This section is divided into two parts. First, we compare the proportion of religious citizens in Eastern and Western Europe across three generations from the downfall of socialism in 1991 to 2008 descriptively. Second, we are trying to explain this variation in religiosity across time and cohorts by taking into account modernization and the state-church relationship.
Trends of Religiosity in Postsocialist Europe
The first step is to investigate the overall trends in Eastern Europe and compare these to Western Europe. Figure 3 plots the proportion of believers across all cohorts over time, which is based on three items measuring belief in God. Most important for this research is the proportion or size of each latent class. To save space, only the aggregated “mixing” probabilities of respondents that are “truly” believing in the existence of God are presented. The LCA confirms the well-documented secularization trend in Western Europe. However, religiosity seems to slowly increase in the former socialist countries. Nevertheless, the included Eastern European countries vary quite considerably in their level and direction of trends in religiosity. The fraction of believers in some – mostly Catholic – countries in Eastern Europe remains at a high level. In Poland constantly around 95% were classified as true believers, despite their socialization experience. In comparative terms, East Germans are absolutely least religious.
Overall, Figure 3 is not entirely conclusive regarding the time trend of religiosity in former socialist countries. Eastern Catholic countries do not seem to become more or less religious, while believing in God is declining in East Germany – the only predominately Eastern Protestant country. Interesting is the development in Orthodox Russia, which observes a clear revival of religiosity. The mechanisms leading to these time trends are explored in the next section.
Turning to the generational comparison, Figure 4 plots the proportions of those believing in God for each cohort over three time points (represented by three bars, respectively, two for the post-Cold War cohort). First, it becomes apparent that the level of religiosity differs for the three cohorts in East and West Europe. The pre-Cold War cohort is the most religious. Over time, Western European countries exhibit a clear intra-generational and inter-generational decrease in religiosity. This supports the clear overall downward trend observed in Figure 3.
Even if the cross-country trend in religiosity over time in Eastern Europe was not very conclusive, the distinction of different generations yields a clearer picture. Among the pre-Cold War generation no trend is observable. They remain on a rather high level over the last 20 years. Interestingly, among the generation that grew up during socialism and was hence socialized in a church-hostile environment, a clear religious revival is visible. One could of course argue that this is a simple aging effect, as this generation also grew older. However, the same aging effect should hold for the Cold War generation in Western Europe, which shows decreasing religiosity.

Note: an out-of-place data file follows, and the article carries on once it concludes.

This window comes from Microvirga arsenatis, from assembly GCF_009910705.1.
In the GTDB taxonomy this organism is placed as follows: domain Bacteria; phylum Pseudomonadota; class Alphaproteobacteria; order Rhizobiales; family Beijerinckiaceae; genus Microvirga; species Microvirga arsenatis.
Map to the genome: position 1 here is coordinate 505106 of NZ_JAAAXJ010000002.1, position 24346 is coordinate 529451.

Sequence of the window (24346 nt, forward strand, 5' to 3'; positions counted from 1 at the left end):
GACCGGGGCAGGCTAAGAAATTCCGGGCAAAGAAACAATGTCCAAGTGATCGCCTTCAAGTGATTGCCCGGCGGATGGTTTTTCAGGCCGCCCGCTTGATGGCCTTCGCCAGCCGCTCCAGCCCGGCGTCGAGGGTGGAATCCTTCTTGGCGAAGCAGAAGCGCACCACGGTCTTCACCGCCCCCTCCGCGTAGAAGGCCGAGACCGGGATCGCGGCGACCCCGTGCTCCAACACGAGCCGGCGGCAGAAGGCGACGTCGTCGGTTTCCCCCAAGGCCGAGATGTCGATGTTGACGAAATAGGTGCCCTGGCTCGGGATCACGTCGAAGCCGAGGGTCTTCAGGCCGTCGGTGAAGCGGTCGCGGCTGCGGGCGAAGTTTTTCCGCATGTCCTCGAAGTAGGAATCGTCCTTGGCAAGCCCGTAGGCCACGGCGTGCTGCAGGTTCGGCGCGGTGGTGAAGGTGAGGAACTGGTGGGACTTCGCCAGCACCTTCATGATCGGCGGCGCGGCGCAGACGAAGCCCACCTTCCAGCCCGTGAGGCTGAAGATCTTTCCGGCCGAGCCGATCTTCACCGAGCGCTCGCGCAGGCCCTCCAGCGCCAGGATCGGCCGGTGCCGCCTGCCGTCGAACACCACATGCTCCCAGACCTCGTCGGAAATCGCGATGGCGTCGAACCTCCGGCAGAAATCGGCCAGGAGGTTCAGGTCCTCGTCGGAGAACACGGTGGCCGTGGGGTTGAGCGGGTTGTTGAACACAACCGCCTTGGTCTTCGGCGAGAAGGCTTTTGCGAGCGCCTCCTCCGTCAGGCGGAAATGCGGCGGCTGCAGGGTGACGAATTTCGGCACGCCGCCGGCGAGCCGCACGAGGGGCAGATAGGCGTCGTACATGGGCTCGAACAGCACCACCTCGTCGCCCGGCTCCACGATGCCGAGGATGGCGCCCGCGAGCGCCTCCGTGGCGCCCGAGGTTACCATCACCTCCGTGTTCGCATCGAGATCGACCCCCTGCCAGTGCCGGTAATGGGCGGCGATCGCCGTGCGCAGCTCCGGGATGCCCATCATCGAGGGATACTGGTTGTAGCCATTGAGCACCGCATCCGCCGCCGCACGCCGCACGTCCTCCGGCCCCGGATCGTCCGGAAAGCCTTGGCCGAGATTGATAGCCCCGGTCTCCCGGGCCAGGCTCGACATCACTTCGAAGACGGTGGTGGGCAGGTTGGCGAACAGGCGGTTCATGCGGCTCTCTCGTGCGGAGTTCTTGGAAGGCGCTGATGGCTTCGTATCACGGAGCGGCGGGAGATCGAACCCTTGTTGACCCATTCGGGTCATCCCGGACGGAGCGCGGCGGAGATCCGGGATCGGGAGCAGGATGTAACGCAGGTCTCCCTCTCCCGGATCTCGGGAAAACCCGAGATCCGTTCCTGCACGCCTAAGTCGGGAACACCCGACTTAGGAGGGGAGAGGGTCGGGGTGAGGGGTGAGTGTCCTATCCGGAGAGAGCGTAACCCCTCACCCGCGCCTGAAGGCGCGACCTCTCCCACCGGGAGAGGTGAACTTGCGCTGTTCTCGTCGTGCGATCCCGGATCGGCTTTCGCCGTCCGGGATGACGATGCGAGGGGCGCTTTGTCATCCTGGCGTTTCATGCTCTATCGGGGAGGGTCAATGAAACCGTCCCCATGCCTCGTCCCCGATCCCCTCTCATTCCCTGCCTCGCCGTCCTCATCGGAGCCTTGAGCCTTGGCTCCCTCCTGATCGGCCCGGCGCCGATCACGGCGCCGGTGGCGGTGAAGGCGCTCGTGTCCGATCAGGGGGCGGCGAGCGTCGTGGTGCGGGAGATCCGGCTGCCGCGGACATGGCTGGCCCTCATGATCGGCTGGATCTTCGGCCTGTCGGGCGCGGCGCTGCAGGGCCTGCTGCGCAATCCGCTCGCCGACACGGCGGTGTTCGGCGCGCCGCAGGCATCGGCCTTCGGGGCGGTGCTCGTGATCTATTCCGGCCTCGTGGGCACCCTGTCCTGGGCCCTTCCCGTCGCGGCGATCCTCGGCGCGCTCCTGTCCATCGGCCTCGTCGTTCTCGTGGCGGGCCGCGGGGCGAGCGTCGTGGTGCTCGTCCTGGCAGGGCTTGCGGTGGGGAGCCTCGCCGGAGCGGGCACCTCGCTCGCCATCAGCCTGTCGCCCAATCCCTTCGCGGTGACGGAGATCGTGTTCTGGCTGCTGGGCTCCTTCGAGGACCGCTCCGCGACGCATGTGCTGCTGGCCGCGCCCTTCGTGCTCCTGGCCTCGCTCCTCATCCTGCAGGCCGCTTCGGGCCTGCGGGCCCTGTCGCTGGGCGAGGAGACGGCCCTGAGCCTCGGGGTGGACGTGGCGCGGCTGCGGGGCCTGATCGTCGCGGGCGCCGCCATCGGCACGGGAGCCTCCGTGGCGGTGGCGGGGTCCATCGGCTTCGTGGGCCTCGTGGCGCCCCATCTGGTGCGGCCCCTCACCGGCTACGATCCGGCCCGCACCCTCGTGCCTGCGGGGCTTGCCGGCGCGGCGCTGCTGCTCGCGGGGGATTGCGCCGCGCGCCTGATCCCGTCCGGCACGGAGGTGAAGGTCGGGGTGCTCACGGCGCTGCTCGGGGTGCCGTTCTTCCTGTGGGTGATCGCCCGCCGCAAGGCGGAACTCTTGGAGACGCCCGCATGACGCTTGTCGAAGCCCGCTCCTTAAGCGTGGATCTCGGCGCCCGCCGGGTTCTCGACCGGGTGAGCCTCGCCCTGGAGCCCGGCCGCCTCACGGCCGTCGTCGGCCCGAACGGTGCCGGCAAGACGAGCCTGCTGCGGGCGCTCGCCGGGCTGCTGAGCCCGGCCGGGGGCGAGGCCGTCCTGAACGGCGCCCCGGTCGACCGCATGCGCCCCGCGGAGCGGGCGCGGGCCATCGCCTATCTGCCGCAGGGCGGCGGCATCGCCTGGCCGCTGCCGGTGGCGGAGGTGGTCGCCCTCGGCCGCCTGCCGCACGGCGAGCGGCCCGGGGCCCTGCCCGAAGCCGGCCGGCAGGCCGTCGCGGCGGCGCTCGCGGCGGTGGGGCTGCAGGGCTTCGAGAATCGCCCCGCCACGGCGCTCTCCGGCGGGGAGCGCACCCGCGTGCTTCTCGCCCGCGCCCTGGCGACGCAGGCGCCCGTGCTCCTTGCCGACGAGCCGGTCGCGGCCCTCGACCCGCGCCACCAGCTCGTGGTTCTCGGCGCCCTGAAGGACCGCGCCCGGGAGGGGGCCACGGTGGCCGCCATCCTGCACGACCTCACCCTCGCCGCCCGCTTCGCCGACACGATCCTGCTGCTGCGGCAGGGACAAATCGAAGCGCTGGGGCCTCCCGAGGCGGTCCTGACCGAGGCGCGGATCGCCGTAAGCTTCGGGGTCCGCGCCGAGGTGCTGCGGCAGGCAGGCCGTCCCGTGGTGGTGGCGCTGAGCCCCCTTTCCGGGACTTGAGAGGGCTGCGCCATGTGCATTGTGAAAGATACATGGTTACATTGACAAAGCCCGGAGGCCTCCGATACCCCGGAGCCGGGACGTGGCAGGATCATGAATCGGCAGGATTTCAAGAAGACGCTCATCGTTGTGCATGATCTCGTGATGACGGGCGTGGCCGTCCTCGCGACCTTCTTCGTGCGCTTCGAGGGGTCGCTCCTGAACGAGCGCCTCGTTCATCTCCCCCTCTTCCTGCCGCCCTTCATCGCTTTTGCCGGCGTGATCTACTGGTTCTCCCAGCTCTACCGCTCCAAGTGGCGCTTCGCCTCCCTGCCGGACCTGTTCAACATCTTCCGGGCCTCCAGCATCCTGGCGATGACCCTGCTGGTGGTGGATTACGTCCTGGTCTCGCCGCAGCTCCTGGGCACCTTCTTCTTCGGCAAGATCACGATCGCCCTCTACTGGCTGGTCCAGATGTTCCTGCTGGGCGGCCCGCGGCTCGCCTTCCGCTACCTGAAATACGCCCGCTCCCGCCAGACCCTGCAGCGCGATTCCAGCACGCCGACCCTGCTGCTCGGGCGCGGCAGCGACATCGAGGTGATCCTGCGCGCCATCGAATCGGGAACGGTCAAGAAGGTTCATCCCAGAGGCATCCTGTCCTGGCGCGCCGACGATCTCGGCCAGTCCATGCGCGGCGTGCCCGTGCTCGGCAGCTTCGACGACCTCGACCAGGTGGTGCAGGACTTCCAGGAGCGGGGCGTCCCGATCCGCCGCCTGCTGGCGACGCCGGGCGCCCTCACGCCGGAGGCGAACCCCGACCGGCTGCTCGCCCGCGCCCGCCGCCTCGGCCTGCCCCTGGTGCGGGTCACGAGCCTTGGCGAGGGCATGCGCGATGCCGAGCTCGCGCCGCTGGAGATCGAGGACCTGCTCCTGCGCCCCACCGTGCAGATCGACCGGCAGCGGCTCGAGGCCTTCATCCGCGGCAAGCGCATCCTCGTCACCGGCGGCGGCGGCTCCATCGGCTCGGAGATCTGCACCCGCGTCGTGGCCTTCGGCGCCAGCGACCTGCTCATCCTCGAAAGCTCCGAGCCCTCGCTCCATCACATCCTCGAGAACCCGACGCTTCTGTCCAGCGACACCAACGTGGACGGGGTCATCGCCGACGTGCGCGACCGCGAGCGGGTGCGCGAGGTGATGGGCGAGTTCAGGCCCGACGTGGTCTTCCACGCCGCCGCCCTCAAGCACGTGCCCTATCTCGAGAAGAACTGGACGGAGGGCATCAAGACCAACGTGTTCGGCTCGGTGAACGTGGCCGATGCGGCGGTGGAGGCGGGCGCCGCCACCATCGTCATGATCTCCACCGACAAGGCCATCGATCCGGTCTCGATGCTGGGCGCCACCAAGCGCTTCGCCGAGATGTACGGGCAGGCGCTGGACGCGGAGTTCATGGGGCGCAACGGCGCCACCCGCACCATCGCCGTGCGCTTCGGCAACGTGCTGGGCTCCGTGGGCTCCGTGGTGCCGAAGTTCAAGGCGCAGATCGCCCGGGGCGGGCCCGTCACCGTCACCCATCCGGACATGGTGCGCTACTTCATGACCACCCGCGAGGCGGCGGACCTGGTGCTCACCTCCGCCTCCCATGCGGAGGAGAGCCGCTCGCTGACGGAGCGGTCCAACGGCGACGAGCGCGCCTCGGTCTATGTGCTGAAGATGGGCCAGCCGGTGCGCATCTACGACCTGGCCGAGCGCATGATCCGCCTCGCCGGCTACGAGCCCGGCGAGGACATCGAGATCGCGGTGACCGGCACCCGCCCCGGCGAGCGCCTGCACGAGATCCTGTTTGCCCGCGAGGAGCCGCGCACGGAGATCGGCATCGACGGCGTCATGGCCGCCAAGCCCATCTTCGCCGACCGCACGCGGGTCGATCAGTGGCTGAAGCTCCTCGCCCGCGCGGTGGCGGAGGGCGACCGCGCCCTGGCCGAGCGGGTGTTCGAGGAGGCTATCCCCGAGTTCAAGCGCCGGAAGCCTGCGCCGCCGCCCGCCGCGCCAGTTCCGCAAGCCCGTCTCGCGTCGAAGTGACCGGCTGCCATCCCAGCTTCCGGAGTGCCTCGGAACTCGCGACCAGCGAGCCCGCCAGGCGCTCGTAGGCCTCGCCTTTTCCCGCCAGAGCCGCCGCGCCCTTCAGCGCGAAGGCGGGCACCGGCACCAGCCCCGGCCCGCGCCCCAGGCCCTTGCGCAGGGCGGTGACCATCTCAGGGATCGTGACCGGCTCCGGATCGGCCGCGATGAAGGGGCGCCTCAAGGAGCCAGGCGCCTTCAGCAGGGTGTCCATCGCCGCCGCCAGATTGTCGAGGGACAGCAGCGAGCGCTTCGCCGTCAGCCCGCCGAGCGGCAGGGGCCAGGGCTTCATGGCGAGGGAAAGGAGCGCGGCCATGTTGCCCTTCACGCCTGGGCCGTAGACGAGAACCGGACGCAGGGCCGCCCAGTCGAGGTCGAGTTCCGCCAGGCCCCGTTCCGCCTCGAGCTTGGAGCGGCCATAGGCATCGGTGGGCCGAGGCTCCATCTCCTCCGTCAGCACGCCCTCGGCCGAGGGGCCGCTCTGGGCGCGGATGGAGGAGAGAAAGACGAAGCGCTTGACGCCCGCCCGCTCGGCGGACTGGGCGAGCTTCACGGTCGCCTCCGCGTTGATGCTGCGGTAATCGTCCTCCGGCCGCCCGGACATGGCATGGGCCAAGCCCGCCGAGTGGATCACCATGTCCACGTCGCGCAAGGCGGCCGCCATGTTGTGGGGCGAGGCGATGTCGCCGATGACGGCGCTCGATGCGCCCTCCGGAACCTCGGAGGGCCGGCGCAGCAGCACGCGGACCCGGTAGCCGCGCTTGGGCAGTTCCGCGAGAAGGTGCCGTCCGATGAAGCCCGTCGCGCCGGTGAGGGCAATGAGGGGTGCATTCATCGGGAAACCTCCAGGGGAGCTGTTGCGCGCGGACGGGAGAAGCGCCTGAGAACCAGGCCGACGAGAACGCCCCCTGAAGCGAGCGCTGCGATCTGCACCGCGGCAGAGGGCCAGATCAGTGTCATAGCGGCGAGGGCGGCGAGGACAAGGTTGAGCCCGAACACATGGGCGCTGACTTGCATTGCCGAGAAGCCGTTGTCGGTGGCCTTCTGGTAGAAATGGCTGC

Turning to the Eastern post-Cold War generation, we expected them to show the highest revival of religiosity over time, as they were not socialized into the secular socialist societies such as their parents and grandparents. The first impression when looking at Figure 3 might suggest that this proposition has to be rejected. However, if we compare this cohort with the Cold War generation in the West and East, the picture looks very different. In Western Europe the level of religiosity among the post-Cold War generation is, first of all, declining and, second, constantly about 15% lower than the previous cohort. In Eastern Europe, we observe a slight increase of belief in God between 1998 and 2008. Further, the difference between the two cohorts is very similar in both years despite very different ages: members of the Cold War generation being up to 68 years old (as they are born between 1932 and 1976) and the post-Cold War generation being maximum 21 years old in 1998. Considering that life-cycle effects play a role in religious beliefs, the post-Cold War cohort appears rather religious. It is however still striking that religiosity among the Cold War generation saw such a clear increase. The next section is presenting an approach to explain these trends in religion in postsocialist societies and compares these to Western Europe.
Explaining Trends in Religiosity
The aim of this section is to explain the trends in religiosity by taking into account two different aspects of modernization theory – the economic development as well as the change of the state-church relationship. First, it is expected that the levels of religious beliefs will decrease over time, as countries develop economically. Second, the modernization of a country is thought to lead to a decline in the plausibility structure of religion, which leads to a decline in the role of the church in public life.
We first explore the relationship between aggregated beliefs and economic development in more detail. Figure 3 plots the effect of economic development – measured by the gross-domestic product (GDP, in 1000s) – for each country and the proportion of those believing in God for three cohorts in East and West Europe. To account for the changes (rather than levels) it is necessary to center the variables by country. As the lower panel of the figure illustrates, positive economic development leads to decrease in religiosity in the consolidated societies of Western Europe. However, this typical modernization expectation is less clear for the newly transformed societies in Eastern Europe. Changing levels of GDP seem not to affect the religiosity of the pre-Cold War and post-Cold War cohort. But those socialized during socialism appear to become more religious once their countries economically develop.